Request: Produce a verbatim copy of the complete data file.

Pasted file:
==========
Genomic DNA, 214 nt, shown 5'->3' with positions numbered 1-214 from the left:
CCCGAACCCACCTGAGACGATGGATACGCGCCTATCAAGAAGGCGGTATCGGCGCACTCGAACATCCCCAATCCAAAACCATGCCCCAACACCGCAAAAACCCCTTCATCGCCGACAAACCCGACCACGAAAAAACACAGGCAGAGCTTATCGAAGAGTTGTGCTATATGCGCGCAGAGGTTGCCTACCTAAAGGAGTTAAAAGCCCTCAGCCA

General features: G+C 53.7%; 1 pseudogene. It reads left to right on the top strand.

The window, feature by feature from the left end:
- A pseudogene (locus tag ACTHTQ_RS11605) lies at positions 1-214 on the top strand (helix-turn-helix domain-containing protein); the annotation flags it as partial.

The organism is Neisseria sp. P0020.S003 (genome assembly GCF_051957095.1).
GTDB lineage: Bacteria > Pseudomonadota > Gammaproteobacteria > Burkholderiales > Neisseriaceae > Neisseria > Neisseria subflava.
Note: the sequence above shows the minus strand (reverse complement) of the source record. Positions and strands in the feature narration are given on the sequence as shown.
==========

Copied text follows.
Genomic DNA, 214 nt, shown 5'->3' with positions numbered 1-214 from the left:
CCCGAACCCACCTGAGACGATGGATACGCGCCTATCAAGAAGGCGGTATCGGCGCACTCGAACATCCCCAATCCAAAACCATGCCCCAACACCGCAAAAACCCCTTCATCGCCGACAAACCCGACCACGAAAAAACACAGGCAGAGCTTATCGAAGAGTTGTGCTATATGCGCGCAGAGGTTGCCTACCTAAAGGAGTTAAAAGCCCTCAGCCA

General features: G+C 53.7%; 1 pseudogene. It reads left to right on the top strand.

The window, feature by feature from the left end:
- A pseudogene (locus tag ACTHTQ_RS11605) lies at positions 1-214 on the top strand (helix-turn-helix domain-containing protein); the annotation flags it as partial.

The organism is Neisseria sp. P0020.S003 (genome assembly GCF_051957095.1).
GTDB lineage: Bacteria > Pseudomonadota > Gammaproteobacteria > Burkholderiales > Neisseriaceae > Neisseria > Neisseria subflava.
Note: the sequence above shows the minus strand (reverse complement) of the source record. Positions and strands in the feature narration are given on the sequence as shown.